Ohio convicts lose their chance for a DNA test when they are released from prison, whether they leave on parole or in a hearse, says the Columbus Dispatch. Ohio is among 15 states that require a person to be alive and in prison to qualify. Had that restriction been in place nationally, it would have prevented clearing the names of at least 22 men wrongly convicted of rape or murder. If Ohio allowed for expanded DNA testing, the number of exonerations “would be higher, there’s just no question,” said Stephen Saloom of the Innocence Project of New York. “You’ve got to ask: Who benefits from refusing to learn whether or not an innocent person was convicted of a serious crime? Nobody benefits — except the real perpetrator. Everyone else loses.”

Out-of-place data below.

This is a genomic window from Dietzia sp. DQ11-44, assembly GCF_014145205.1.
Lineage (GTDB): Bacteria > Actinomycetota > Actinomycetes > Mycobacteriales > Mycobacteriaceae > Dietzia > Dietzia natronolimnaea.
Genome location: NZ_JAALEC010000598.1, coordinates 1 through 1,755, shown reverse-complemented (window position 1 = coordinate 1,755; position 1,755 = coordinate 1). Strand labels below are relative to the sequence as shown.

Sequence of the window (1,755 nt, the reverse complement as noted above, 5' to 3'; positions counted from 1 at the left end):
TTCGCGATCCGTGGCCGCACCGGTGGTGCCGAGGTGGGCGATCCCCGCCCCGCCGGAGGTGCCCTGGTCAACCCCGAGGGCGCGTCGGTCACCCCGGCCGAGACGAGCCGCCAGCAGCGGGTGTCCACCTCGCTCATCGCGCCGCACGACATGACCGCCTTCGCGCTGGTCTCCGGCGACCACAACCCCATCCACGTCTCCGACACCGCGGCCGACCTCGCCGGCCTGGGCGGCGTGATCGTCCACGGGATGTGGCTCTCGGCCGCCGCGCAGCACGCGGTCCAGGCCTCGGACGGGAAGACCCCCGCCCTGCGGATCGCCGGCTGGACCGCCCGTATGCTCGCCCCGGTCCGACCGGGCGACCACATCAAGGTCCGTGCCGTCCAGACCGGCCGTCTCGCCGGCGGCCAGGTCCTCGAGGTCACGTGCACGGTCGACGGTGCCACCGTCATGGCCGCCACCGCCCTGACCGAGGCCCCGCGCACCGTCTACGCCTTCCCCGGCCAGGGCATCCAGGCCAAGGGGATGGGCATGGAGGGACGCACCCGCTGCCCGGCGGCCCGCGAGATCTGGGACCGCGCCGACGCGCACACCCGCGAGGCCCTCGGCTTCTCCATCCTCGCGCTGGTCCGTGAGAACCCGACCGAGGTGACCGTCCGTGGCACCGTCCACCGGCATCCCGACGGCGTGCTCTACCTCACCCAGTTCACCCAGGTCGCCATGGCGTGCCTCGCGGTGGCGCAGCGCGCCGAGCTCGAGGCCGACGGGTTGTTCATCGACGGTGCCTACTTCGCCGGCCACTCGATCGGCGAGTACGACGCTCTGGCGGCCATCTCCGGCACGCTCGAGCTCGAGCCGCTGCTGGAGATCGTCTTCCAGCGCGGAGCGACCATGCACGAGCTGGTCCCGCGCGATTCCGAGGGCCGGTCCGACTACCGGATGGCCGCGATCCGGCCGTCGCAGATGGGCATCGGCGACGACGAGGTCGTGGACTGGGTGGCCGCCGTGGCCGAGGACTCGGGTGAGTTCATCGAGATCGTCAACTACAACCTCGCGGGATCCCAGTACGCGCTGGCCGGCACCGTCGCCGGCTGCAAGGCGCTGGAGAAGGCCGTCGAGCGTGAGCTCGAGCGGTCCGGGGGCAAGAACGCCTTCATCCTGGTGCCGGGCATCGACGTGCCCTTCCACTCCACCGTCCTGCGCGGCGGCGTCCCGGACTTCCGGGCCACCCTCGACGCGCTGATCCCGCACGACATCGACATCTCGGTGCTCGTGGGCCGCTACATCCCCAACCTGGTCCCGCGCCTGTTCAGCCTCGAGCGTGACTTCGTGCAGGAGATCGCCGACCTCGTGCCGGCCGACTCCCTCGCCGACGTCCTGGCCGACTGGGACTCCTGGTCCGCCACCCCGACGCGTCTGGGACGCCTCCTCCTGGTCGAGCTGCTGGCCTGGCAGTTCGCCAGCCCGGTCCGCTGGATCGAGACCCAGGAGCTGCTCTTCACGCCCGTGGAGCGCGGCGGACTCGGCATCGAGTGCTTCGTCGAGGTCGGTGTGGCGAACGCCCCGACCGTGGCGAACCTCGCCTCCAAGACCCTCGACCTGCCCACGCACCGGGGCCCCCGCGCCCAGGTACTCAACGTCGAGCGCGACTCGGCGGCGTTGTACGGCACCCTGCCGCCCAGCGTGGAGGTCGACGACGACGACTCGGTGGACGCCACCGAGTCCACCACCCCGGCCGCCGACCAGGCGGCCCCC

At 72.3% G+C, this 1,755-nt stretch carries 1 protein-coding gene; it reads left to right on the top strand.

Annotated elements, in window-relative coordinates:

Fairfield County prosecutor Gregg Marx doesn’t buy it. He opposed testing for a paroled rapist there, out of confidence in and respect for the jury, the appeals court, and the victim. “We think it would be devastating to victims everywhere, not just this victim,” Marx said. “What will happen if we’re allowed to continually attack verdicts years later?” The 22 people exonerated elsewhere who were already out of prison had in all service more than 370 years behind bars, plus years on parole, for crimes they didn’t commit. Example: Texas cleared James Curtis Giles in June with DNA tests that proved his innocence — and identified the actual rapist — 15 years after Giles was released on parole.